We incorrectly stated earlier that Ron Paul reacted with an “awkward silence.” This isn’t correct; as you can see in this video, he clearly said “no” before the audience started yelling. Our apologies. Thanks to ProducerMatthew for being fantastic and getting this video up ten minutes after the debate.

(Source: matthewkeys, via shortformblog)

These programs actually weakened us as a people. You see, almost forever, it was institutions in society that assumed the role of taking care of one another. If someone was sick in your family, you took care of them. If a neighbor met misfortune, you took care of them. You saved for your retirement and your future because you had to. We took these things upon ourselves in our communities, our families, and our homes, and our churches and our synagogues. But all that changed when the government began to assume those responsibilities. All of a sudden, for an increasing number of people in our nation, it was no longer necessary to worry about saving for security because that was the government’s job.

Senator Marco Rubio (R-FL) on how programs like Social Security and Medicare have weakened the American people.

Take a second to process that one.

(via kileyrae)

They really have no idea that in the end, they’re really talking about the same thing and don’t know it

Facebook and the pharmaceutical industry have had an uneasy partnership in recent years. Many drug companies didn’t even join the site until Facebook gave them a privilege that others do not have — blocking the public’s ability to openly comment on a page Wall.

But that’s about to change.

In a reversal by Facebook, most drug company pages will have to have open Walls starting Monday.

Companies are worried that open Walls mean open risks, and many are reconsidering their engagement on Facebook. AstraZeneca told viewers in several postings this week that on Friday it will shut down a page devoted to depression — the company sells the antidepressant Seroquel. Johnson & Johnson said it will close four of its pages on Monday. Other companies said they will monitor their pages more closely once the changes take effect.

The industry is concerned that users might write about bad side effects, promote off-label use or make inappropriate statements about a product. Aside from poor word of mouth, the comments could raise concerns from government regulators.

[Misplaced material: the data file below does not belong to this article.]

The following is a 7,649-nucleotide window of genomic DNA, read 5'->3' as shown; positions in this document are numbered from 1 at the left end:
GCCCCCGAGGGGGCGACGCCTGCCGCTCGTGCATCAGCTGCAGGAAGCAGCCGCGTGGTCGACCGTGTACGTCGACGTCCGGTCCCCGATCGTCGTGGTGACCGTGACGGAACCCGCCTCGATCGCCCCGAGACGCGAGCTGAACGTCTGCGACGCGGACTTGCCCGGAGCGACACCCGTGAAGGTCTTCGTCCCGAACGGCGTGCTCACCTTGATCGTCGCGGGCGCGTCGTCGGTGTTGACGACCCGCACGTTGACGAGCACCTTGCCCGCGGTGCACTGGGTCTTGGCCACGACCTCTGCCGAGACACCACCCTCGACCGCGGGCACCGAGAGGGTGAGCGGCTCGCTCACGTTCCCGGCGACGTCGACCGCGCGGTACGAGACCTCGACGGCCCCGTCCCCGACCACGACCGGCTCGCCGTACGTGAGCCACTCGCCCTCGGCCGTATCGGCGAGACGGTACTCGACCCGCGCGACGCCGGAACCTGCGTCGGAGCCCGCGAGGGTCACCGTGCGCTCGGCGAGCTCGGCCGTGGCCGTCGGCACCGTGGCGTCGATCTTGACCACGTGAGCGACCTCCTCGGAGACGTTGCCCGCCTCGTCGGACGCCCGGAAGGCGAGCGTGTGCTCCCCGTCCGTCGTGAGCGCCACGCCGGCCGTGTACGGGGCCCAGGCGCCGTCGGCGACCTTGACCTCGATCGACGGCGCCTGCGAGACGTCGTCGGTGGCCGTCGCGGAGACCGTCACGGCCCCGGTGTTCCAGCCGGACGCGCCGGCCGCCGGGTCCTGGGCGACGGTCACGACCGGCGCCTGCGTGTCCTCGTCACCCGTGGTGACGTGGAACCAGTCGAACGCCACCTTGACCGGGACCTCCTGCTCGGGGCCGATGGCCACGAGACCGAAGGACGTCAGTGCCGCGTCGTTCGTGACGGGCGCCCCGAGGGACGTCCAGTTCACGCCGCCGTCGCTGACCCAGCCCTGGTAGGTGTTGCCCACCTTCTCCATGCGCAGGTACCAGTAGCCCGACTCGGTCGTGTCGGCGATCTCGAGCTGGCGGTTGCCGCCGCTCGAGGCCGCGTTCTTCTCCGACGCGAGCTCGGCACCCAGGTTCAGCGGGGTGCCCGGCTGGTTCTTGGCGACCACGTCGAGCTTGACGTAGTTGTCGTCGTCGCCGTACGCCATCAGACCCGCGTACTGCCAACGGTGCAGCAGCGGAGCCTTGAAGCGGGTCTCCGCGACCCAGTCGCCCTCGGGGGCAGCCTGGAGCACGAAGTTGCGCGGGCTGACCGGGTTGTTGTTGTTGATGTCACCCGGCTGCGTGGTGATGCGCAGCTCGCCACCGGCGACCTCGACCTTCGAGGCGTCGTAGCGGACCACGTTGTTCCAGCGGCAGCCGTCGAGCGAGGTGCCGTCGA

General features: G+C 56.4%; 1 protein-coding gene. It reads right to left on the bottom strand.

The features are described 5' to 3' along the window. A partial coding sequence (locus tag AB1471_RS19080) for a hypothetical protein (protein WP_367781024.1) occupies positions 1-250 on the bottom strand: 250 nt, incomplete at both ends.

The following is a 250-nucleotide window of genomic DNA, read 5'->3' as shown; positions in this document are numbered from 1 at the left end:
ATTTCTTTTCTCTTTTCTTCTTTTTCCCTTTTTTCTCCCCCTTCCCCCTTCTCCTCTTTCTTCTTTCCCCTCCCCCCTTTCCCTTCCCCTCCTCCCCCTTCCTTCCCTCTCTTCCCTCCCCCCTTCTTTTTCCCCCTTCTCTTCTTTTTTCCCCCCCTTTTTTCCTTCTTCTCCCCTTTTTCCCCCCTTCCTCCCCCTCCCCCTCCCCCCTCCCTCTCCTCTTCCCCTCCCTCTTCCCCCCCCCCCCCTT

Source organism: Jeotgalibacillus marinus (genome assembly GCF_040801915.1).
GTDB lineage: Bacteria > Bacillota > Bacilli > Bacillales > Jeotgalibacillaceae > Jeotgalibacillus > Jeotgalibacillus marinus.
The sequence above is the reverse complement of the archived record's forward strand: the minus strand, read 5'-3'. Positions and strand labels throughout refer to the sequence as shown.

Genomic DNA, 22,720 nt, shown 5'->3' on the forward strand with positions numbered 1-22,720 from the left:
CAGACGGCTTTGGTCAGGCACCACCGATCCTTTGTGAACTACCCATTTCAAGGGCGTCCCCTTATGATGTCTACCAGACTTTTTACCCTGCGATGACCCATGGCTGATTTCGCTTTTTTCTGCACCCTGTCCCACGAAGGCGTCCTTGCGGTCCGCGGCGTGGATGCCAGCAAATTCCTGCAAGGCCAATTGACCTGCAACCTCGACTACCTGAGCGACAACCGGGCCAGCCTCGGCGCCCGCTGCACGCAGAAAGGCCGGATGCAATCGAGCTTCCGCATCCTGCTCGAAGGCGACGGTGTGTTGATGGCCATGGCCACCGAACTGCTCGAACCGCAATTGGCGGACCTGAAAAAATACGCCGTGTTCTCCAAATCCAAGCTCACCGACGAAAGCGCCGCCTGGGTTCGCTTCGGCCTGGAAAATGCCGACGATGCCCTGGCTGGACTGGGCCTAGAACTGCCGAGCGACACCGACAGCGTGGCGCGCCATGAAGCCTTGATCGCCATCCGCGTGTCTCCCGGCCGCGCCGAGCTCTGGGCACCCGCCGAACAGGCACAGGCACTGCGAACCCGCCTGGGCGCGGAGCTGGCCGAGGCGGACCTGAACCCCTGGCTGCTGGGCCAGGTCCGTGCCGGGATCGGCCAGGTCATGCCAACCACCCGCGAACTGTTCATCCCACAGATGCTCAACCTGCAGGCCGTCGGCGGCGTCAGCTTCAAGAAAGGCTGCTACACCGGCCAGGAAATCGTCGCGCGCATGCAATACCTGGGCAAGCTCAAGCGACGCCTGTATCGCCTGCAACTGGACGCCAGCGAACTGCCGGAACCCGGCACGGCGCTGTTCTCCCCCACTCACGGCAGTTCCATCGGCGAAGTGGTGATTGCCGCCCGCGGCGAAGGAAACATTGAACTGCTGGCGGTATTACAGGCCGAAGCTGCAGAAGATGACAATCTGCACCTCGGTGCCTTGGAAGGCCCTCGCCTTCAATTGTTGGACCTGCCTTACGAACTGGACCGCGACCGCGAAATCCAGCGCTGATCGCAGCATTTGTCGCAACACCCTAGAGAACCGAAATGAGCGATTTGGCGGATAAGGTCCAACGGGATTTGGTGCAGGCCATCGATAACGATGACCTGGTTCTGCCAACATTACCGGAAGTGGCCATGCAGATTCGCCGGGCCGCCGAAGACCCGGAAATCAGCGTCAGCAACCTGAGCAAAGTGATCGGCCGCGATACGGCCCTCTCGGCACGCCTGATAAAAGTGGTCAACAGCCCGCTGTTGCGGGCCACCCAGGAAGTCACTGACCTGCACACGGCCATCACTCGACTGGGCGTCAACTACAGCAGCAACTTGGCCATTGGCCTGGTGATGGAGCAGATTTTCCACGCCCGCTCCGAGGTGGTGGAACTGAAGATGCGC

Drug companies lose protections on Facebook, some decide to close pages
By Christian Torres



That’s completely understandable. I’d have half a mind to ask Big Pharma how they think that they are helping people by gouging them if I knew about the pages being open to comments.

(via diegueno)

(Source: twitter.com, via diegueno)

Ryan Budget Fails in Senate; 5 Republicans Defect

timetruthhumor:

The Ryan budget plan just failed by a vote of 40 in favor and 57 opposed. Senate Republicans voting “NO”:

  • Scott Brown
  • Susan Collins
  • Lisa Murkowski
  • Rand Paul
  • Olympia Snowe

Dick Lugar and Orrin Hatch, both facing potential primary armageddon from teabaggers, both voted in favor of eliminating Medicare. No Democrats defected.

Democrats, you have been gifted a club…start swinging it, repeatedly. Don’t stop until November 2012 

(Source: truth-has-a-liberal-bias, via kileyrae)

pantslessprogressive:

I’ve never liked the term “flip-flopping.” Sure, it’s effective. Candidate Kerry-era pundits would be hard-pressed to define their success in the spotlight without the catchphrase.
Today, I’m finally allowing myself to embrace the term. Thanks, Newt.
I should have realized Gingrich’s pontifications on the Libya intervention redefined what it means to flip-flop. His stance brushed every side of the debate. However, it wasn’t until today that I was completely blindsided by the former House Speaker’s brazen buffoonery of contradictions.
Let’s follow the pro-Ryan, anti-Ryan, pro-Ryan trail.
A few weeks ago in New Hampshire, Gingrich told Swampland’s Jay Newton-Small that he would have voted for Rep. Paul Ryan’s Medicare overhaul plan. When asked if he thought it could save the health care system, he replied: